The next step is to document your package, so anyone using it will have some guidance on what they’re doing and why. Documentation doesn’t need to be complicated, though if the function it is documenting is pretty complex, it should probably go into plenty of detail to help anyone trying to use it. In the nice example, the functions are super simple, so there’s no sense in overdoing the docs either.

You need to add comments at the beginning of your function script which explain what the function does, details any of the required parameters for the function to run, and give some examples of usage. In order for roxygen2 to recognise the comments that need to be turned into documentation, you have to add #’ in front of them.

Below is a basic example of what is needed, corresponding to the nice check function above:

#' Checking whether your R output is really nice
#' @keywords nice
#' @export
#' @examples
#' check(69)

Having done this, devtools will process the documentation so that it all works as expected:


You can get a look at your documentation by calling ?function like you normally would. In this case, calling ?check returns the documentation for the nice check function.


In order to reduce the likelihood that your package becomes a mess of errors, it is important to test it. The best way of doing this is automating your tests, to make everything reproducible, and reduce your own opportunities to do anything stupid!

To set up your tests, the following creates a new script for all tests of the particular function(s) you’re working on.


An example of a basic test:

test_that("check returns correct type of response", {
  nice <- check(69)
  expect_type(nice, "character")

This test is, as it describes, checking that check() is returning the right type of output when it runs. The test creates an object called nice that contains the output from the check() function, when the input it receives is 69. The test expects the object to be of type character, and if that is so, then it will pass the test. If you want to build further tests for this particular function, you could check that the function correctly recognises whether the input is nice or not, and returns the correct response.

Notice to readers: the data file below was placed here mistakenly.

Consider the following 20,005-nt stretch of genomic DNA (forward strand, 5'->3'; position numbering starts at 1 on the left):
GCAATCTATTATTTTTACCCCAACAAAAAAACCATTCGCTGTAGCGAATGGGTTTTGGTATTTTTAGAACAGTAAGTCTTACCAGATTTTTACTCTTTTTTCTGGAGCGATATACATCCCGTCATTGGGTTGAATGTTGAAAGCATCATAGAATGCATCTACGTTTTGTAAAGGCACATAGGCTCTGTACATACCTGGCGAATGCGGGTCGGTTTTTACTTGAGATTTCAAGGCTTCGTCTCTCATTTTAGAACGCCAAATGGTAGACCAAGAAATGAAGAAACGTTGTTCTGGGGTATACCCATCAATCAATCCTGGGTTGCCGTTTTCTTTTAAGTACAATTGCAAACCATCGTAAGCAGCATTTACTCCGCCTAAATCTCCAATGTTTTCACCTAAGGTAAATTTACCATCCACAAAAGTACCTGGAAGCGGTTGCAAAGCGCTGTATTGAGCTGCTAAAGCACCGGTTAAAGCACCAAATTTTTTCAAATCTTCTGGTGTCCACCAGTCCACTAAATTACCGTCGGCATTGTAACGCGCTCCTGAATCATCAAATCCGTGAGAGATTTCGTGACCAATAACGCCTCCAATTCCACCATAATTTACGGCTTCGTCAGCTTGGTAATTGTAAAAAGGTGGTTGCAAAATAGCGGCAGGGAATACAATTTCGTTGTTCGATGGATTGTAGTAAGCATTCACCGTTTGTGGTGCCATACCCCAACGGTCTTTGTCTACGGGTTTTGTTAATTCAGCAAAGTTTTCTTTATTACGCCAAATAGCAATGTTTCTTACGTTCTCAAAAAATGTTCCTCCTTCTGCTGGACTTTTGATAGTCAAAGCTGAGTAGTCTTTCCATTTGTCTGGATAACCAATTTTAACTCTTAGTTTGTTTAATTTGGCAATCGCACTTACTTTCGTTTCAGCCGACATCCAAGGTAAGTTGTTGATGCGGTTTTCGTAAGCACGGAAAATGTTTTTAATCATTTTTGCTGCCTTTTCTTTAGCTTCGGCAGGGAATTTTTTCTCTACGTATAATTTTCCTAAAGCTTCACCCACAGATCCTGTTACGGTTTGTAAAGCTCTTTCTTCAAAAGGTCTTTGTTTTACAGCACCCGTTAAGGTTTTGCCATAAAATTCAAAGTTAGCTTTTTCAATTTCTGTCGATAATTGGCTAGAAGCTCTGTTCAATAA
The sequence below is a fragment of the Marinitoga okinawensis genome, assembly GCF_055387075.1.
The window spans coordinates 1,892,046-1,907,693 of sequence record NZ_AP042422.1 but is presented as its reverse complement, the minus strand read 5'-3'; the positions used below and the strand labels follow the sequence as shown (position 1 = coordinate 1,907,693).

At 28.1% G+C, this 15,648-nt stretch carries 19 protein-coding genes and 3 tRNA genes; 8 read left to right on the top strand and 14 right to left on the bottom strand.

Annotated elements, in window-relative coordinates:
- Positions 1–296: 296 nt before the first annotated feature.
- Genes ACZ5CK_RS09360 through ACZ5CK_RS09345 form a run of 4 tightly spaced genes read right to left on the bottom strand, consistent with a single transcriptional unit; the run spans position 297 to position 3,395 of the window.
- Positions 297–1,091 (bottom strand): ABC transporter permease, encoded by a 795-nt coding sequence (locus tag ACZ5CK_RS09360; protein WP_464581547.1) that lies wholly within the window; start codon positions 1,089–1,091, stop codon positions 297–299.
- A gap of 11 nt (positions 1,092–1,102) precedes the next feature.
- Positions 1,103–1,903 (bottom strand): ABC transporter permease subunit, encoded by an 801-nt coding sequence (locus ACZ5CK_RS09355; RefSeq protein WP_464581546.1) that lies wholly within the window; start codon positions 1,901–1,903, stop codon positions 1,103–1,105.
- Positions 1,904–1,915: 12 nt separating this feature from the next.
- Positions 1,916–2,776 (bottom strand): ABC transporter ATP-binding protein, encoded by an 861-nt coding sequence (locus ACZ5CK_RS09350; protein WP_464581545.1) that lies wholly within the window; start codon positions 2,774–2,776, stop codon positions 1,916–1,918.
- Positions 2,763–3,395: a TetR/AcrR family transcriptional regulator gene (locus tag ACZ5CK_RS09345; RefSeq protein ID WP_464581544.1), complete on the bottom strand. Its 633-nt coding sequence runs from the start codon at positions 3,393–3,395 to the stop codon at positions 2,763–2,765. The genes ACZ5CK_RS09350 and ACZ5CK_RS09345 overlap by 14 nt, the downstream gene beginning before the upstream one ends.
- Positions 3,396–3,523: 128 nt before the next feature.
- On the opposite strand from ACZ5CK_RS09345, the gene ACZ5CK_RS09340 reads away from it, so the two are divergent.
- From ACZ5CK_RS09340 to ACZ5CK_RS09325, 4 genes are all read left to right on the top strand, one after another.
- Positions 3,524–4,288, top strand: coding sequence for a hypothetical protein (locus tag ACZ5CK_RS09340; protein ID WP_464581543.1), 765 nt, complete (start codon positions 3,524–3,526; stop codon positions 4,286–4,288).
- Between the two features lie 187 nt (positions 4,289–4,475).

This would look as follows:

test_that("check returns correct positive response", {
  nice <- check(69)
  expect_equal(nice, "Nice!")

Once you have set up some tests that you want to use to check your functions, you can run those tests by calling on devtools:


This will run through each test and check that it returns the expected output. If it doesn’t it will show that it has failed, and show you where exactly that failure has occurred, in order to help you fix it. If it has worked, then you’re all good!

Further Reading

This was a very, very quick run-through on how to create a basic package, just to get started, but if you want to make something that is a little more useful than some dumb function to check if your outputs are nice, then there’s plenty of resources for how to take your packages from basics to CRAN and beyond.

The starting point, as is often the case, is Hadley Wickham. Hadley Wickham and Jenny Bryan’s R Packages is an excellent resource for learning to make some killer packages. And if you’re looking to learn how to build the kind of functions that belong in those killer packages, then Hadley Wickham’s Advanced R will get you most of the way there.


Preview image by Jiawei Zhao on Unsplash.


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For attribution, please cite this work as:
Johnson, Paul. 2022. “Make More Packages!” February 19, 2022.